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Anomaly Detection and Classification for PHM of Electronics Subjected to Shock and Vibration

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3 Author(s)
Pradeep Lall ; Department of Mechanical Engineering, NSF Center for Advanced Vehicle and Extreme Environment Electronics, Auburn University, Auburn, AL, USA ; Prashant Gupta ; Arjun Angral

Failures in electronics subjected to shock and vibration are typically diagnosed using the built-in self test (BIST) or using continuity monitoring of daisy-chained packages. The BIST, which is extensively used for diagnostics or identification of failure, is focused on reactive failure detection and provides limited insight into reliability and residual life. In this paper, a new technique has been developed for health monitoring and failure mode classification based on measured damage precursors. A feature extraction technique in the joint-time-frequency analysis (JTFA) domain has been developed along with pattern classifiers for fault diagnosis of electronics at the product level. The Karhunen Loéve transform (KLT) has been used for feature reduction and de-correlation of the feature vectors for fault-mode classification in electronic assemblies. Euclidean, and Mahalanobis, and Bayesian distance classifiers based on JTFA, have been used for classification of the resulting feature space. Previously, the authors have developed damage precursors based on time and spectral techniques for health monitoring of electronics without reliance on continuity data from daisy-chained packages. Statistical pattern recognition techniques based on wavelet packet energy decomposition have been studied by authors for quantification of shock damage in electronic assemblies and auto-regressive moving average; time-frequency techniques have been investigated for system identification, condition monitoring, and fault detection and diagnosis in electronic systems. However, identification of specific failure modes is not possible. In this paper, various fault modes, such as solder interconnect failure, interconnect missing, chip delamination, chip cracking etc., in various packaging architectures have been classified using clustering of feature vectors based on the KLT approach. The KLT de-correlates the feature space and identifies dominant directions to describe the space, el- minating directions that encode little useful information about the features. The clustered damage precursors have been correlated with underlying damage. Several chip-scale packages have been studied with lead-free second-level interconnects, including SAC105, SAC305 alloys. Transient strain has been measured during the drop event using digital image correlation and high-speed cameras operating at 100 000 frames/s. Continuity has been monitored simultaneously for failure identification. Fault-mode classification has been done using KLT and JTFA analysis of the experimental data. In addition, explicit finite element models have been developed, and various kinds of failure modes have been simulated, such as solder ball cracking, trace fracture, package falloff, and solder ball failure. Models using cohesive elements present at the solder joint-copper pad interface at both the printed circuit board and package side have also been created to study the traction-separation behavior of solder. Fault modes predicted by simulation-based precursors have been correlated with those from experimental data.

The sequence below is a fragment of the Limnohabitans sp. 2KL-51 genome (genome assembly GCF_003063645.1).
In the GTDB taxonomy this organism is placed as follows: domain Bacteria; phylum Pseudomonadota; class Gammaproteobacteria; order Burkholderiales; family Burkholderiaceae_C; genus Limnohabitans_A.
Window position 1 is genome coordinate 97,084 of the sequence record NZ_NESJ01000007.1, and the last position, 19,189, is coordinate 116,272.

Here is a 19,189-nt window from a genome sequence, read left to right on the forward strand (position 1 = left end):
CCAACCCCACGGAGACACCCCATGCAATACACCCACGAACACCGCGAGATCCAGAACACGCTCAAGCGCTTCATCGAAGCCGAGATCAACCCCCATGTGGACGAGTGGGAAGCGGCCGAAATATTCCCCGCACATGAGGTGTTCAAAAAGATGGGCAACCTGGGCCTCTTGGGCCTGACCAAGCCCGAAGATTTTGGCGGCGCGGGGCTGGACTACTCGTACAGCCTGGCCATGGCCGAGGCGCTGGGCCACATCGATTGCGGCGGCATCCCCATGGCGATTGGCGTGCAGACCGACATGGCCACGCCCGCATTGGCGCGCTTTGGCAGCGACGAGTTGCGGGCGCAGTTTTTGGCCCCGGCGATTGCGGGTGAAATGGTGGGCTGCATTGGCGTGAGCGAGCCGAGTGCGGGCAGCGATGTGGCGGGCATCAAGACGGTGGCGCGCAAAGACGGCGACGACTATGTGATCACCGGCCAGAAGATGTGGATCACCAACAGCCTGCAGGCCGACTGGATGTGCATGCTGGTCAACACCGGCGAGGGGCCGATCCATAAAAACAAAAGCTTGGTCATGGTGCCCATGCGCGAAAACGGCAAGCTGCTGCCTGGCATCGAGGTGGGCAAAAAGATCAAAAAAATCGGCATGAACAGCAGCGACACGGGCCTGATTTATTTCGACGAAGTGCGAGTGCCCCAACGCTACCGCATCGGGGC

Published in:

IEEE Transactions on Components, Packaging and Manufacturing Technology  (Volume:2 ,  Issue: 11 )